Cross-browser testing is very important to ensure maximum compatibility of your web pages; we’ve all heard the web developer’s death cry: but it worked on my machine! Two of the most popular choices – Browserstack and CrossBrowserTesting.com, are the top pick for many people. While both have very similar characteristics, the differences in available features are the most important factor when deciding which service provider is for you.
When developing a new website, it’s important to make sure that it is supported by all browsers. Cross-Browser testing is a method of testing that involves examining the UI and functionality of websites in different browsers and devices, without having to switch through a dozen devices and browsers. In this article, we compare two cross-browser testing services for you to see which one will best fit your needs: Browserstack or CrossBrowserTesting.com.
Before we begin, you might want to check up some key software testing terminology, and if you’ve got any questions about how you can make your website the best it can be, don’t be afraid to drop us a line.
A Few Factors in Common
Between these two tools, CrossBrowserTesting has been on the market much longer than BrowserStack. However, both have some similarities. Both service providers have free versions (though CrossBrowserTesting is limited to only 7 days) and both have service rates that start at $29 per month.
Both of these tools include unlimited live testing, screenshots, responsive testing features, email support, and an FAQ and information repository for DIY troubleshooters. Both service providers also offer support for Android and iOS platforms. However, these tools lack a couple of features that their competitors have, such as the ability to record videos or Live Support.
A Few Differences
Let’s focus on the differences between the two. In terms of the number of browsers supported, CrossBrowserTesting has a slight lead with 750 against Browserstack’s 700. CrossBrowserTesting provides a couple of additional features compared to the BrowserStack’s basic plan which is a plus point for this tool. For example, 150 minutes of automated testing per month which can be rolled over to the next month, if unused, and API access for taking the screenshots. However, Browserstack has custom screen resolution options and its competitor in this comparative analysis does not offer it. Despite the lack of Live Support by both companies, Browserstack gains a lead in terms of customer service by having a dedicated 24/7 customer support option.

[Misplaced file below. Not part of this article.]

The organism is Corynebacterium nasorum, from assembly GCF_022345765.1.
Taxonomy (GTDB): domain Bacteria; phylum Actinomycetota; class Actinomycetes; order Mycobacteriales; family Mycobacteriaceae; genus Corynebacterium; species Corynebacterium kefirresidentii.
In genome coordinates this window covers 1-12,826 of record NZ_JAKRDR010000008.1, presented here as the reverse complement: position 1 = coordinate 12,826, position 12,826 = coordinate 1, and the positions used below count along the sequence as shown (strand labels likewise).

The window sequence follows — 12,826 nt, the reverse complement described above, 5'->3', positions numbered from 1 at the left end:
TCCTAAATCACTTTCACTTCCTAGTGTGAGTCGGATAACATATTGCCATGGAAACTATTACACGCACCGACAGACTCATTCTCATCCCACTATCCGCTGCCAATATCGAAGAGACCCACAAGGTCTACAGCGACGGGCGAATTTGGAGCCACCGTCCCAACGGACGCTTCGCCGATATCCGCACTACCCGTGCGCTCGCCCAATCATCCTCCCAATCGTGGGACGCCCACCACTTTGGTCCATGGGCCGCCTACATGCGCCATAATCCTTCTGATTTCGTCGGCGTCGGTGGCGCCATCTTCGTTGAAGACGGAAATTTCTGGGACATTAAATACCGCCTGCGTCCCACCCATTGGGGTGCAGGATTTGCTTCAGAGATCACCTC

The CrossBrowser Problem
CrossBrowserTesting is slow. Really slow. By using actual devices, it manages to capture a more accurate picture of what performance is really going to look like, but it suffers in both speed and stability departments. It doesn’t work with Selenium as well as claimed either—they aren’t sponsors of the Selenium project, and it’s not as well-integrated as their docs say. Their documentation generally is pretty bad: it’s filled with errors, and even when it’s on-track it can be confusing or misleading.
The BrowserStack Incident
In 2014, a hacker (never identified, but believed to be a disgruntled employee) send out an email to all BrowserStack users outlining the platform’s security issues, namely that all passwords were stored in plaintext, that all BrowserStack virtual machines had the same password (also stored in plaintext) and that the entire infrastructure had the same password (also stored in plaintext).
It’s been a few years and BrowserStack claim to have thoroughly overhauled their security in the interim, but it shattered a lot of users’ faith and remains a major stain on their reputation.
Both of these platforms are relatively solid, but not free of issues. CrossBrowserTesting is a juggernaut—a slow, unstable, but extremely powerful platform that will get you a precision that you can’t get elsewhere. BrowserStack is a lot more stable and approachable, but understandably some users are skeptical about their ability to keep their front door locked.